The greatest gift that David’s lament gave me came at the end of the poem, where a national lament for a dead king takes a very personal turn, and David speaks in the first person.

I am distressed for you, my brother Jonathan;

      very pleasant have you been to me;

your love to me was extraordinary,

      surpassing the love of women. (v. 26)

This is the final destination David has been driving towards throughout the poem–– the chance to speak a final word to his friend. It is always a moving moment at a funeral when the living speak directly to the dead. Years of buried feelings surface and saturate a few well-chosen words with a lifetime of emotion.

What stunned me was that David was able to go back to a past time and place where he was once painfully absent, and now relive the event as if being fully present. Before the poem––Jonathan is dead, David was absent, God was distant, and Gilboa was desecrated. After the poem, Jonathan is alive (in the recitation of the poem), David is present, God is intimately present between the two and Gilboa is sanctified. Once the poem is constructed, it creates a window into heaven that transcends time. And this holy window remains open forever, inviting all to freely relive the event in all the holiness of sacred memory. Every time the poem is read, that transcendence of heaven uniting with earth, of friends embracing, of love bursting the breast, breaks in upon us again and again.Slide15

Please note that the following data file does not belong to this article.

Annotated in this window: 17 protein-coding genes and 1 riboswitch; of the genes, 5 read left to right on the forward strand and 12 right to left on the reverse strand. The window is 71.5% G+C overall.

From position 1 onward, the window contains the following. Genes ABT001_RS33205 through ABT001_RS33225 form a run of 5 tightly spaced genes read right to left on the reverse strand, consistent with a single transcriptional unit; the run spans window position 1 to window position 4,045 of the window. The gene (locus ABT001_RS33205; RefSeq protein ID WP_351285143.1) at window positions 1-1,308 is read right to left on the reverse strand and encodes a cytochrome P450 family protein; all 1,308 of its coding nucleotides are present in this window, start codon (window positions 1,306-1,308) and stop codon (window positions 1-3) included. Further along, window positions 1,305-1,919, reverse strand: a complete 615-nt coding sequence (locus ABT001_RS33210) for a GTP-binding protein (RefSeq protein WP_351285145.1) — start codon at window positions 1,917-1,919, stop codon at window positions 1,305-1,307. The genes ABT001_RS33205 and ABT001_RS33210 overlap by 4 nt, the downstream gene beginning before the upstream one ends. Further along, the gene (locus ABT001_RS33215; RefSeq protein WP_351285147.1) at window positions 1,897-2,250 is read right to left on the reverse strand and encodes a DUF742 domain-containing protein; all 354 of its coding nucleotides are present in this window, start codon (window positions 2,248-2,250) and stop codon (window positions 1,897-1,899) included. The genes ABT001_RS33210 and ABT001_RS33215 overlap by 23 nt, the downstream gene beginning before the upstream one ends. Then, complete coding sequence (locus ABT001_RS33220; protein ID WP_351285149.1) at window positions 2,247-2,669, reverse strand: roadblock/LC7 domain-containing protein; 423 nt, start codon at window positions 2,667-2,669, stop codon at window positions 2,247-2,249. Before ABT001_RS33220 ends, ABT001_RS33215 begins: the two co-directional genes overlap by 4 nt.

Through those intensifying cadences of the poet we were mysteriously drawn to a place and time where we did not want to go, to a forbidden place and foreboding time when memories were marred by the tragic and lacerated by loss. But now the tragic has been transformed into the sacred. And those poetic cadences and rhymes we once dreaded now fill us with hope and anticipation of life, beautiful life, holy life that we can relive again and again. The poem creates a window into the sacred that transcends time, a widow that remains open…forever.